The objective of this case report is to describe the unique features of the intensive therapeutic approach implemented for management of the communication disorders associated with velopharyngeal dysfunction in a patient with PRS and history of cleft palate. The efficacy of the intensive speech therapy program, however, could not be established in this single subject study. More specifically, a case control was not possible for comparison and, because the data were retrieved retrospectively, the control of variables such as exact duration of each therapy and the specific strategies implemented by the mother during home practice were not registered. Therefore, this case report characterizes an uncontrolled descriptive report of events and outcomes in a single case (ASHA, 2017a)(15) and does not propose to test a hypothesis.

CASE REPORT

This case report was approved by the Ethics Committee of Hospital de Reabilitação de Anomalias Craniofaciais at the Universidade de São Paulo (HRAC-USP) (Protocol: CAAE-35213414.6.0000.5441) and has been written as an individual study describing the intervention approach used in the ISTP implemented at the Palatal Prosthesis Services (PPS) for management of severe speech disorders associated with velopharyngeal hypodynamism. Individual studies are important sources of evidence that can guide treatment decisions, particularly when clinical practice guidelines or systematic reviews are not available (ASHA, 2017b)(16). Therefore, the objective of this case report was to describe the management of speech disorders associated with CLP and velopharyngeal hypodynamism for a patient with PRS submitted to an intensive speech therapy program involving the use of speech bulb for management of velopharyngeal dysfunction.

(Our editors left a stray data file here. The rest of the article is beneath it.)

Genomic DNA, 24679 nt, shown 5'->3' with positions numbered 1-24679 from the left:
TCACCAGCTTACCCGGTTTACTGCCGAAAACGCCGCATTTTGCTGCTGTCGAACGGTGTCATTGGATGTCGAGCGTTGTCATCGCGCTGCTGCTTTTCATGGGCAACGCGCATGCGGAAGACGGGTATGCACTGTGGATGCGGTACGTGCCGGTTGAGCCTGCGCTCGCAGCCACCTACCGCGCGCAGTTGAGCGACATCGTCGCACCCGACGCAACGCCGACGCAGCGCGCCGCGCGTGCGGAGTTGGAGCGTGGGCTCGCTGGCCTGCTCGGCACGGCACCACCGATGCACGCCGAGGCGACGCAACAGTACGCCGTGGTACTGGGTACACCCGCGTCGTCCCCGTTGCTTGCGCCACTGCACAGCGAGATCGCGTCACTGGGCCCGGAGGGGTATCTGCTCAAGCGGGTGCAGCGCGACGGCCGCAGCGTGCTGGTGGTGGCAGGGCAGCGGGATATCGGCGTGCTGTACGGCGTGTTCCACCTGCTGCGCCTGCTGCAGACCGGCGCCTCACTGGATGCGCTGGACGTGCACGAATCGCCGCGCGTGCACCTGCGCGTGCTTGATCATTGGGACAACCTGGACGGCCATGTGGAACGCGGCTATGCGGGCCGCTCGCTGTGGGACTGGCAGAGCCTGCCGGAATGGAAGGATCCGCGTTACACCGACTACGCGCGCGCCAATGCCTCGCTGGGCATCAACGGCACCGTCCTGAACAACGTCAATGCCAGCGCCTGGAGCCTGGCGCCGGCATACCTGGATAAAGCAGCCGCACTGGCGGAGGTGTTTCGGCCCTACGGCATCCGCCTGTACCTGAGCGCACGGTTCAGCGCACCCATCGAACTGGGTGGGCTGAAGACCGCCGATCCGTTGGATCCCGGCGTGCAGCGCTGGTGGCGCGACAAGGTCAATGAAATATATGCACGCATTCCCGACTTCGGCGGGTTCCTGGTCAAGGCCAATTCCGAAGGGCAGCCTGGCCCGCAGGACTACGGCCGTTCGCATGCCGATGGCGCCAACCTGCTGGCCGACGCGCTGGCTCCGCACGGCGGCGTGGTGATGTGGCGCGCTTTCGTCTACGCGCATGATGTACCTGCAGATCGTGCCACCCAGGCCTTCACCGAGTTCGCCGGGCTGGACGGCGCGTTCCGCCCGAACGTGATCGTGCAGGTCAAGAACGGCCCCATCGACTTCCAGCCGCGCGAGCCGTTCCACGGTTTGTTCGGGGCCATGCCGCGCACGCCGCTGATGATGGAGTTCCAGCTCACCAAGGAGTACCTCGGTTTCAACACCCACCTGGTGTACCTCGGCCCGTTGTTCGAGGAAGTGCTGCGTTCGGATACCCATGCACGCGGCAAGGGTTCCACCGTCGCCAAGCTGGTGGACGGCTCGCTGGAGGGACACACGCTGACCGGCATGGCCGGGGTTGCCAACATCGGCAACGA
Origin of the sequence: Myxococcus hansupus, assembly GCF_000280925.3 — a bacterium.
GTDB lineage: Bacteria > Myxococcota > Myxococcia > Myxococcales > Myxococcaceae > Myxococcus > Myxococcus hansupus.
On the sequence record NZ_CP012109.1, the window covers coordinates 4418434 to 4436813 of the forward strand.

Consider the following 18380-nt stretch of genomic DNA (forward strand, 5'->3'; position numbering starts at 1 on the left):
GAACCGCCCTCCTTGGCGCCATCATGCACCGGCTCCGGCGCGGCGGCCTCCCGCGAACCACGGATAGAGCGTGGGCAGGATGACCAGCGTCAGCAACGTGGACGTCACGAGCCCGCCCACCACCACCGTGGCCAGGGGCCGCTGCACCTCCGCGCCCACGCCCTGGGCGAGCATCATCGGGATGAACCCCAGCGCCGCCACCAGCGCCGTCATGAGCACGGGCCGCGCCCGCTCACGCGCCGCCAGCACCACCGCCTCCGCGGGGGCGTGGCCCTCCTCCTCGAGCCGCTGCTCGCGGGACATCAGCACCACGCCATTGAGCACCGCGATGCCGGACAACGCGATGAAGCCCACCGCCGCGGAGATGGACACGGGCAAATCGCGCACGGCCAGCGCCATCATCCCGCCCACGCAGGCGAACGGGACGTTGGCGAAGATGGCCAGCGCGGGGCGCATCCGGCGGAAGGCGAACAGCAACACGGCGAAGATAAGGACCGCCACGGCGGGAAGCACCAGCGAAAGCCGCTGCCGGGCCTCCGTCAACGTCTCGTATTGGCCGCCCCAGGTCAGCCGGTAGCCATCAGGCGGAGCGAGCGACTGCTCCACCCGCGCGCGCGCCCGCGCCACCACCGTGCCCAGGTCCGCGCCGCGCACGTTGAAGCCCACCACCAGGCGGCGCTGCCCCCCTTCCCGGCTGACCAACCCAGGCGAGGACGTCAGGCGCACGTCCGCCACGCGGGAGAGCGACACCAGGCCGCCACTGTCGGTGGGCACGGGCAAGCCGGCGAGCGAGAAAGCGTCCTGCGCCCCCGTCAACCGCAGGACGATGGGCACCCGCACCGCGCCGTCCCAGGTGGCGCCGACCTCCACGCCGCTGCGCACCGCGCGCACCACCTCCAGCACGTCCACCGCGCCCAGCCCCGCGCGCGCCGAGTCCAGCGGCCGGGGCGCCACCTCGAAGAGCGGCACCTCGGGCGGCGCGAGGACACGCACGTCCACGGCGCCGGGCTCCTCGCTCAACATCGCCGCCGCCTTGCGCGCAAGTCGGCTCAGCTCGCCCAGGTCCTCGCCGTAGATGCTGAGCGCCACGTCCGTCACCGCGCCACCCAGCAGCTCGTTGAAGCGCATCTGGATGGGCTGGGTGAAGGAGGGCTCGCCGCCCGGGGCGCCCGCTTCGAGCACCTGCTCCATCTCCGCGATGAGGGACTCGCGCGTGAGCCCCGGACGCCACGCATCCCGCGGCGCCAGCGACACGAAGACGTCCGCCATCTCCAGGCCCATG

Measures of speech nasality and articulatory production, as established by a speech language-pathologist (SLP), and identification of displacement of the velopharyngeal structures (rated by a single SLP during nasoendoscopy) were used to compare speech outcome before and after treatment in this case report. The patient studied presented incomplete cleft palate, micrognathia and glossoptosis and was diagnosed with PRS. According to the information verified in the patient’s medical records, the primary palatoplasty had to be postponed until the age of three years and 11 months because of respiratory and feeding difficulties associated with PRS. Between three and six years of age, the patient underwent periodic speech and hearing clinical evaluations at the institution where she received surgical treatment. Review of the medical records indicated that between three and six years of age, the patient’s speech was already characterized by the use of atypical place of production (glottal stop), weak intraoral air pressure, and moderate hypernasality. The patient was referred for speech therapy to be conducted in her hometown with the primary goal of managing the articulatory errors; however, according to the mother, the patient did not receive speech therapy because of shortage of speech-language pathologists in their hometown.

The patient was continuously monitored by an otolaryngologist because of continuous complaints of recurrent ear infections. At the age of four, pressure equalizing tubes were placed in both ears. The diagnosis of VPD with both insufficiency and learning etiologies was established when the patient was 7 years old. At that time, the use of a speech bulb combined with speech therapy were recommended to correct the insufficiency, velopharyngeal mislearning, and hypodynamism.